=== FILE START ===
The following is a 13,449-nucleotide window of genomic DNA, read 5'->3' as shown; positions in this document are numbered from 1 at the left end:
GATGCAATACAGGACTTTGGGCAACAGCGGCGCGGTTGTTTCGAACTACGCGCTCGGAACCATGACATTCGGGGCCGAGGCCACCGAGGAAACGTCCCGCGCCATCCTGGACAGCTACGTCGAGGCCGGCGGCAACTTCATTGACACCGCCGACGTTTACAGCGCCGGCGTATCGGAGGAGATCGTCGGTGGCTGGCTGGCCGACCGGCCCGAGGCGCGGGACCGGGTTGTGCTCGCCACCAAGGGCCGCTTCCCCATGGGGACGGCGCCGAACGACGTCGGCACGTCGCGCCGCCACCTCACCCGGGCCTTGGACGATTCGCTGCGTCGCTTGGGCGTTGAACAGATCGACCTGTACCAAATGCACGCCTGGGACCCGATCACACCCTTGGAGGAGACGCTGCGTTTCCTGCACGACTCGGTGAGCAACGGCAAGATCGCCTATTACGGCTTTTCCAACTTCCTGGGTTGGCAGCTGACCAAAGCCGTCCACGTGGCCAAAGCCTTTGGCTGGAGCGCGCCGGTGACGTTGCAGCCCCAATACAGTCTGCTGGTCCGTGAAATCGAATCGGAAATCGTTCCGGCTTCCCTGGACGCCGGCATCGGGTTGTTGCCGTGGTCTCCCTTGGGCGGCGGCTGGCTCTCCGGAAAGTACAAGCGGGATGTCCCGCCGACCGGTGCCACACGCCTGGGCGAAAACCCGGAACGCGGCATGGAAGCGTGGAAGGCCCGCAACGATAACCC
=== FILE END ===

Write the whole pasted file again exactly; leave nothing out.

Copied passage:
The following is a 13,449-nucleotide window of genomic DNA, read 5'->3' as shown; positions in this document are numbered from 1 at the left end:
GATGCAATACAGGACTTTGGGCAACAGCGGCGCGGTTGTTTCGAACTACGCGCTCGGAACCATGACATTCGGGGCCGAGGCCACCGAGGAAACGTCCCGCGCCATCCTGGACAGCTACGTCGAGGCCGGCGGCAACTTCATTGACACCGCCGACGTTTACAGCGCCGGCGTATCGGAGGAGATCGTCGGTGGCTGGCTGGCCGACCGGCCCGAGGCGCGGGACCGGGTTGTGCTCGCCACCAAGGGCCGCTTCCCCATGGGGACGGCGCCGAACGACGTCGGCACGTCGCGCCGCCACCTCACCCGGGCCTTGGACGATTCGCTGCGTCGCTTGGGCGTTGAACAGATCGACCTGTACCAAATGCACGCCTGGGACCCGATCACACCCTTGGAGGAGACGCTGCGTTTCCTGCACGACTCGGTGAGCAACGGCAAGATCGCCTATTACGGCTTTTCCAACTTCCTGGGTTGGCAGCTGACCAAAGCCGTCCACGTGGCCAAAGCCTTTGGCTGGAGCGCGCCGGTGACGTTGCAGCCCCAATACAGTCTGCTGGTCCGTGAAATCGAATCGGAAATCGTTCCGGCTTCCCTGGACGCCGGCATCGGGTTGTTGCCGTGGTCTCCCTTGGGCGGCGGCTGGCTCTCCGGAAAGTACAAGCGGGATGTCCCGCCGACCGGTGCCACACGCCTGGGCGAAAACCCGGAACGCGGCATGGAAGCGTGGAAGGCCCGCAACGATAACCC